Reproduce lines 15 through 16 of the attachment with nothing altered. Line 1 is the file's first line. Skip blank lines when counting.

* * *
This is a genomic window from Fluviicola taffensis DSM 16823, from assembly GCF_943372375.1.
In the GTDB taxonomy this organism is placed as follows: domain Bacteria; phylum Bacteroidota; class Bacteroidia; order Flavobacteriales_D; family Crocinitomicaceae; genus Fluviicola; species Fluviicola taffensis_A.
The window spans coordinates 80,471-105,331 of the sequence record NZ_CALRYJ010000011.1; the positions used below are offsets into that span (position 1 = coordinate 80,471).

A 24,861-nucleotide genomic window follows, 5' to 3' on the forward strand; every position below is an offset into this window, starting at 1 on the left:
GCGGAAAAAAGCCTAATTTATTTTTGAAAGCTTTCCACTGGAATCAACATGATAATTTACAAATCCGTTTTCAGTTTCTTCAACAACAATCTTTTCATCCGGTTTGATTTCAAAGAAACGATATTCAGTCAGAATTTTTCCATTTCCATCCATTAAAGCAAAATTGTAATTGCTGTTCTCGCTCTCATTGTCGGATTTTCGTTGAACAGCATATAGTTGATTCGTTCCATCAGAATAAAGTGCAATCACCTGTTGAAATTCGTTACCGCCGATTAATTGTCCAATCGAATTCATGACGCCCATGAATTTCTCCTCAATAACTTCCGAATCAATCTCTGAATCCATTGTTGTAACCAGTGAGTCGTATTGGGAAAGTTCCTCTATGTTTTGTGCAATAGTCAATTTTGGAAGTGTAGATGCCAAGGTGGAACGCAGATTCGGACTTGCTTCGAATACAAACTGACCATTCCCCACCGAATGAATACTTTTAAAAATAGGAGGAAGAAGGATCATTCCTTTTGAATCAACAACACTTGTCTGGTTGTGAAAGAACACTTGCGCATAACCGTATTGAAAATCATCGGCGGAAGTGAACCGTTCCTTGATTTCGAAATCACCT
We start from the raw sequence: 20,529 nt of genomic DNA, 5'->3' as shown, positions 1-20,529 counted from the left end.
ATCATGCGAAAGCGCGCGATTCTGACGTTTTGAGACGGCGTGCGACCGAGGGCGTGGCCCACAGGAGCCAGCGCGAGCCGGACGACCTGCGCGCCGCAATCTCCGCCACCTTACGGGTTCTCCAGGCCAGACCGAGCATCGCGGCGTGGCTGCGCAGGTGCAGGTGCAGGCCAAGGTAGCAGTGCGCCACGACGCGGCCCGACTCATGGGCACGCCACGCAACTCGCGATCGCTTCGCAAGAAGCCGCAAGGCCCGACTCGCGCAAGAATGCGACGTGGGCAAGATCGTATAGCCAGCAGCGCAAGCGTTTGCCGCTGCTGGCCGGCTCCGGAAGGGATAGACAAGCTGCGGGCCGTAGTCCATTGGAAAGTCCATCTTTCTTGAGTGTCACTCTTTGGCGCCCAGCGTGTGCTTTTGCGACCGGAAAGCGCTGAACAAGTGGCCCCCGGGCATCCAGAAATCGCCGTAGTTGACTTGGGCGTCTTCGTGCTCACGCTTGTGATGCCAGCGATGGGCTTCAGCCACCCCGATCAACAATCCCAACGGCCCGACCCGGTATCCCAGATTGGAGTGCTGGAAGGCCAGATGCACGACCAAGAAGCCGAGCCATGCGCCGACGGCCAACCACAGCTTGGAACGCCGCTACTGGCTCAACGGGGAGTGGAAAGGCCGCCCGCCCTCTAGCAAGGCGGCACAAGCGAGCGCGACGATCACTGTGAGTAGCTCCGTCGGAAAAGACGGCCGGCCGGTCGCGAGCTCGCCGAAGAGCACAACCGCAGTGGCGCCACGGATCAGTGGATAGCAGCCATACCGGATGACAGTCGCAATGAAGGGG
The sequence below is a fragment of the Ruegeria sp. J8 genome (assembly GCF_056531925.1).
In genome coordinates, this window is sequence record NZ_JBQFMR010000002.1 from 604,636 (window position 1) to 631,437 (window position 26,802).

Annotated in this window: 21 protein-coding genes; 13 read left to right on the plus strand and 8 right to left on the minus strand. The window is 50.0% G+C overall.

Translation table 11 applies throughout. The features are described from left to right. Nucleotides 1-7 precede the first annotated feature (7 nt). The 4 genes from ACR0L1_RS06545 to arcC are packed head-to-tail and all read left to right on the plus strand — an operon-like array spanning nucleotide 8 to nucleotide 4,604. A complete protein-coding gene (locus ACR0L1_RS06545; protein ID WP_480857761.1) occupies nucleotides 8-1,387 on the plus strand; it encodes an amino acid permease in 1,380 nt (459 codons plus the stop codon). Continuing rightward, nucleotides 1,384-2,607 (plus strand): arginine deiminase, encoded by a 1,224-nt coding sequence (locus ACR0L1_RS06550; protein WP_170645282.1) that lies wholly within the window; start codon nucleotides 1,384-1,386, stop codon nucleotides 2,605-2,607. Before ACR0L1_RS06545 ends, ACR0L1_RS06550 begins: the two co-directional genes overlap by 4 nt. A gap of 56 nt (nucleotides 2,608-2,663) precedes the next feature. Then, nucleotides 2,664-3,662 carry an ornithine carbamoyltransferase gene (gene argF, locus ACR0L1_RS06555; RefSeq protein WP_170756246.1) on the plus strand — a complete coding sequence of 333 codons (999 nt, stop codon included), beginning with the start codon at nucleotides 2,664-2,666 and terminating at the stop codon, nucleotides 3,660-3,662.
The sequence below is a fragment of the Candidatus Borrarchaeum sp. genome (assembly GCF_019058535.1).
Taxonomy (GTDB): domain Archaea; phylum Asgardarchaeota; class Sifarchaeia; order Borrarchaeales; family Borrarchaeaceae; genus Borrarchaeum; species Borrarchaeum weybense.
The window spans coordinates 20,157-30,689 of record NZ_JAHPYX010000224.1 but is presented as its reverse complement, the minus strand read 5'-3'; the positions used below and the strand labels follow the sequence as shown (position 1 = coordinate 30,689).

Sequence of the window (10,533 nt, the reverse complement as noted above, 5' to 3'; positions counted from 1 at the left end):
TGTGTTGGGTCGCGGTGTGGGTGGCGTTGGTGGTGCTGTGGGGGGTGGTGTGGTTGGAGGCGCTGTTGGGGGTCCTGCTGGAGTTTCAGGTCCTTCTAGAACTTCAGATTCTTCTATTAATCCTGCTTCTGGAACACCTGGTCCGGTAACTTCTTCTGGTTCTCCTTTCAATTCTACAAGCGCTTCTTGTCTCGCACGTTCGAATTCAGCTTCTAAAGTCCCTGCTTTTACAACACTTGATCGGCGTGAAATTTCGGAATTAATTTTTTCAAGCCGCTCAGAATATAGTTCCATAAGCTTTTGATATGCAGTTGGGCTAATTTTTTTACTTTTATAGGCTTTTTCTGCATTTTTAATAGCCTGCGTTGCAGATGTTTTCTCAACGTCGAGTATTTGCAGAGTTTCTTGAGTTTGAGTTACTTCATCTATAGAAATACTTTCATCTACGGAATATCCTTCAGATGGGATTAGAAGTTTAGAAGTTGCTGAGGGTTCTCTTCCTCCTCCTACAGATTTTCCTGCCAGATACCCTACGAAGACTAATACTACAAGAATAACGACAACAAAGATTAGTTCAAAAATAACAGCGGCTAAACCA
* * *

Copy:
Sequence of the window (10,533 nt, the reverse complement as noted above, 5' to 3'; positions counted from 1 at the left end):
TGTGTTGGGTCGCGGTGTGGGTGGCGTTGGTGGTGCTGTGGGGGGTGGTGTGGTTGGAGGCGCTGTTGGGGGTCCTGCTGGAGTTTCAGGTCCTTCTAGAACTTCAGATTCTTCTATTAATCCTGCTTCTGGAACACCTGGTCCGGTAACTTCTTCTGGTTCTCCTTTCAATTCTACAAGCGCTTCTTGTCTCGCACGTTCGAATTCAGCTTCTAAAGTCCCTGCTTTTACAACACTTGATCGGCGTGAAATTTCGGAATTAATTTTTTCAAGCCGCTCAGAATATAGTTCCATAAGCTTTTGATATGCAGTTGGGCTAATTTTTTTACTTTTATAGGCTTTTTCTGCATTTTTAATAGCCTGCGTTGCAGATGTTTTCTCAACGTCGAGTATTTGCAGAGTTTCTTGAGTTTGAGTTACTTCATCTATAGAAATACTTTCATCTACGGAATATCCTTCAGATGGGATTAGAAGTTTAGAAGTTGCTGAGGGTTCTCTTCCTCCTCCTACAGATTTTCCTGCCAGATACCCTACGAAGACTAATACTACAAGAATAACGACAACAAAGATTAGTTCAAAAATAACAGCGGCTAAACCA